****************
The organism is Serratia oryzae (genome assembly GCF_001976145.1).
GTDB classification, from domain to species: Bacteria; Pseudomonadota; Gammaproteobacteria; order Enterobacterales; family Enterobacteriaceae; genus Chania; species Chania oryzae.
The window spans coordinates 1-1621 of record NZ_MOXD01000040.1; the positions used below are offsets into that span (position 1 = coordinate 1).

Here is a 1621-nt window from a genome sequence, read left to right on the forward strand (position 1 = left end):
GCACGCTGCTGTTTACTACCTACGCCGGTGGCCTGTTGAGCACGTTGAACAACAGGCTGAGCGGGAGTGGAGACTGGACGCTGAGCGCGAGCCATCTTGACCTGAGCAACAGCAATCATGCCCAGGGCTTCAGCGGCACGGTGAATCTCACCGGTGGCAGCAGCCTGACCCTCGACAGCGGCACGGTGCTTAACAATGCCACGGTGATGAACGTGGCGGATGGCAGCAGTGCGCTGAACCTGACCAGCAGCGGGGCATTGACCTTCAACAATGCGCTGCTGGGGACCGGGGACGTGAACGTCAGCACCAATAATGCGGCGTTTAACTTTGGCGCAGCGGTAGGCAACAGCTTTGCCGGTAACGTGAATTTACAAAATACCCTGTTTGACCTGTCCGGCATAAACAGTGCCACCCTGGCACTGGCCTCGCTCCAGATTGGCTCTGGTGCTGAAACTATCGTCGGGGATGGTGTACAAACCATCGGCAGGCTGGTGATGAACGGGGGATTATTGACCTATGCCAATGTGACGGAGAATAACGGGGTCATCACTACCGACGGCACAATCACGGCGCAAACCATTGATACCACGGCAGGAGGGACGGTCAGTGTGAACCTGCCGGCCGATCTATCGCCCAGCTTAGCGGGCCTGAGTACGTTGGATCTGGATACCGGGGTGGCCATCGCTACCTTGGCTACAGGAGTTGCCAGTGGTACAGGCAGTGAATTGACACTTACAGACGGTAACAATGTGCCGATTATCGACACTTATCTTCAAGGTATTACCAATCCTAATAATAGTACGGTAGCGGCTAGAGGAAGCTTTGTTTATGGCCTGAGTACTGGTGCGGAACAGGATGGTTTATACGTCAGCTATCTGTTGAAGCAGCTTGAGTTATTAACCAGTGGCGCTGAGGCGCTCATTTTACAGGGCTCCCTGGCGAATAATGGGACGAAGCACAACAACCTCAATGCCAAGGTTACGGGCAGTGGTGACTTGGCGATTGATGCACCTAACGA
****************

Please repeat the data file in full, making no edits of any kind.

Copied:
The organism is Serratia oryzae (genome assembly GCF_001976145.1).
GTDB classification, from domain to species: Bacteria; Pseudomonadota; Gammaproteobacteria; order Enterobacterales; family Enterobacteriaceae; genus Chania; species Chania oryzae.
The window spans coordinates 1-1621 of record NZ_MOXD01000040.1; the positions used below are offsets into that span (position 1 = coordinate 1).

Here is a 1621-nt window from a genome sequence, read left to right on the forward strand (position 1 = left end):
GCACGCTGCTGTTTACTACCTACGCCGGTGGCCTGTTGAGCACGTTGAACAACAGGCTGAGCGGGAGTGGAGACTGGACGCTGAGCGCGAGCCATCTTGACCTGAGCAACAGCAATCATGCCCAGGGCTTCAGCGGCACGGTGAATCTCACCGGTGGCAGCAGCCTGACCCTCGACAGCGGCACGGTGCTTAACAATGCCACGGTGATGAACGTGGCGGATGGCAGCAGTGCGCTGAACCTGACCAGCAGCGGGGCATTGACCTTCAACAATGCGCTGCTGGGGACCGGGGACGTGAACGTCAGCACCAATAATGCGGCGTTTAACTTTGGCGCAGCGGTAGGCAACAGCTTTGCCGGTAACGTGAATTTACAAAATACCCTGTTTGACCTGTCCGGCATAAACAGTGCCACCCTGGCACTGGCCTCGCTCCAGATTGGCTCTGGTGCTGAAACTATCGTCGGGGATGGTGTACAAACCATCGGCAGGCTGGTGATGAACGGGGGATTATTGACCTATGCCAATGTGACGGAGAATAACGGGGTCATCACTACCGACGGCACAATCACGGCGCAAACCATTGATACCACGGCAGGAGGGACGGTCAGTGTGAACCTGCCGGCCGATCTATCGCCCAGCTTAGCGGGCCTGAGTACGTTGGATCTGGATACCGGGGTGGCCATCGCTACCTTGGCTACAGGAGTTGCCAGTGGTACAGGCAGTGAATTGACACTTACAGACGGTAACAATGTGCCGATTATCGACACTTATCTTCAAGGTATTACCAATCCTAATAATAGTACGGTAGCGGCTAGAGGAAGCTTTGTTTATGGCCTGAGTACTGGTGCGGAACAGGATGGTTTATACGTCAGCTATCTGTTGAAGCAGCTTGAGTTATTAACCAGTGGCGCTGAGGCGCTCATTTTACAGGGCTCCCTGGCGAATAATGGGACGAAGCACAACAACCTCAATGCCAAGGTTACGGGCAGTGGTGACTTGGCGATTGATGCACCTAACGA